8. #7

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    Quote Originally Posted by sgcim
    I saw him play at Bechet's in NYC. He sounded great, but the crowd wasn't listening at all. After a solo, I'd be the only one to clap for him, and he looked up to see who it was, but we were out of sight at the bar, and he couldn't see us.
    A piano player I used to work with came from Ohio, and said Cal was known as a strings player.
    That meant that he could play anything with strings on it- mandolin, banjo, violin etc...
    He was discovered by Benny Goodman late in life, and died from cancer after a short time in the limelight. That's why wasn't as well known as he should have been.
    Cal was on two Benny Goodman albums: Live at Carnegie Hall 40th Anniversary Concert (London, 1978) and The King (Century, 1978)

  9. #8

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    Here is Collins and Ellis live; I love the snap Cal gets from his guitar.


  10. #9

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    Here he is with Jimmy Raney:


  11. #10

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    Quote Originally Posted by grahambop
    Here he is with Jimmy Raney:

    I love how Cal keeps expecting Jimmy to end his solo and Jimmy goes another round, and another, and another.

  12. #11

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    Bob Parlocha used to play a good bit of Cal Collins from time to time.

  13. #12
    I originally did a search for Cal Collins and all that showed was a thread about Phil Collins and his divorce. Lol

    I was able to recently find a number of digital recordings of Cal’s album. I can not find the San Francisco one. That hurts, because I really remember liking that one a lot.

    I was a kid and the only person that listened to jazz in my group of friends. I had the typical guitar type albums (tapes) of the late 80s and early 90s: Scofield, Stern, Holdsworth, Metheny, Abercrombie and even a live Larry Carlton album.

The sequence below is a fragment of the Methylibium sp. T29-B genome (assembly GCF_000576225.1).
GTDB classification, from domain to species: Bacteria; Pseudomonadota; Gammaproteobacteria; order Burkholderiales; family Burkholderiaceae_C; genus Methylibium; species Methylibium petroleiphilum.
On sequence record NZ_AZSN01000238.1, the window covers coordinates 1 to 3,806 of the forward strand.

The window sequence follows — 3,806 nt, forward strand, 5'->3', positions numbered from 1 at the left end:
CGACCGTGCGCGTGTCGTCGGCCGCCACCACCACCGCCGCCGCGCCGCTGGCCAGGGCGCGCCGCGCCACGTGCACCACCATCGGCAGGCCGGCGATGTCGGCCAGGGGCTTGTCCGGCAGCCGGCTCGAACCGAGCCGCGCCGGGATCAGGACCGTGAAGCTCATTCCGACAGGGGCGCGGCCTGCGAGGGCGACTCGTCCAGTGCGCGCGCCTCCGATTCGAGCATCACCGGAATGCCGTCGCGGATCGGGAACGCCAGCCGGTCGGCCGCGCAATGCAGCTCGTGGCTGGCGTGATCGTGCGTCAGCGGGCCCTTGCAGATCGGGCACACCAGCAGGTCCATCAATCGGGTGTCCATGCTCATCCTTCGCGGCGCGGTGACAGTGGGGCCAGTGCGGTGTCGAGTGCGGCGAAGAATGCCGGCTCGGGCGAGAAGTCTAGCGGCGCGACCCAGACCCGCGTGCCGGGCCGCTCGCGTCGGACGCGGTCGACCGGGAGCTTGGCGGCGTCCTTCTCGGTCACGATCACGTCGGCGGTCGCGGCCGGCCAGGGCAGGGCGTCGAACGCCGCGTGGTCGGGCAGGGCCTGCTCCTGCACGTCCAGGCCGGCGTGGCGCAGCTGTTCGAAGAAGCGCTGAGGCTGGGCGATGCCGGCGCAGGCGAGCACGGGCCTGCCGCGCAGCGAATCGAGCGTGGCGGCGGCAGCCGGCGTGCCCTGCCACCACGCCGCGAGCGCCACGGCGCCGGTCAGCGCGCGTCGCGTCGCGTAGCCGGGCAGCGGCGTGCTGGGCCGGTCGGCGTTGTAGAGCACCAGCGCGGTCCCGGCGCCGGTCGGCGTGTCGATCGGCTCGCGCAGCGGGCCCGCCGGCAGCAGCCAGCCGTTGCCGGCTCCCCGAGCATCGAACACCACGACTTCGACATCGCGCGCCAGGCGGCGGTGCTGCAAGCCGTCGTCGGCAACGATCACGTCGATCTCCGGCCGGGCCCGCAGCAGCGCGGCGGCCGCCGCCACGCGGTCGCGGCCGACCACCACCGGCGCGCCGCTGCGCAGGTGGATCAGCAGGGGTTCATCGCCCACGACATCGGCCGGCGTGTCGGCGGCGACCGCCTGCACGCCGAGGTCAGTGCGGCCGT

When I found both Abercrombie’s Straight Flight and the Cal Collins albums, is when I started really thinking about standards and more straight ahead type of playing.

    There was something magical about listening to Cal Collins. It was like arriving somewhere, and feeling like I finally had found home.

    The next purchase that blew me away was Milesstones. (How can I like an album so much that does not have guitar on it).

  14. #13

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    He's also on 3 tracks (2, 4, and 11) from the Project G-5 tribute album to Wes. Here's the track list.


  15. #14

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    I was living in the Cincinnati area around 1973-74 timeframe and someone suggested I go hear Cal Collins, as I was getting curious
    about jazz guitar.
    I was fortunate enough to hear him at a small club before I left the area. I was impressed, to say the least.
    I ended up with his 1978 'Cincinnati to L.A.' album a bit later. I always really liked his take on 'Willow Weep for Me'.
    I also found out just before I left the area that Jimmy Raney was in Louisville, KY, which was not that far away!
    Jimmy had Meniere's Disease too.
    Another great local player at the time was Kenny Poole.
    It would have been a real treat to hear Cal and Jimmy playing together, but I'm guessing that happened many years later.


    Cal Collins, why no mention?-cal-collins-jpg

    There is an interview with Cal by Monk Rowe from 1997 on YouTube, for those who might be interested.
    The link shows up as unavailable here, but you can find it with 'Cal Collins Interview by Monk Rowe' on YT.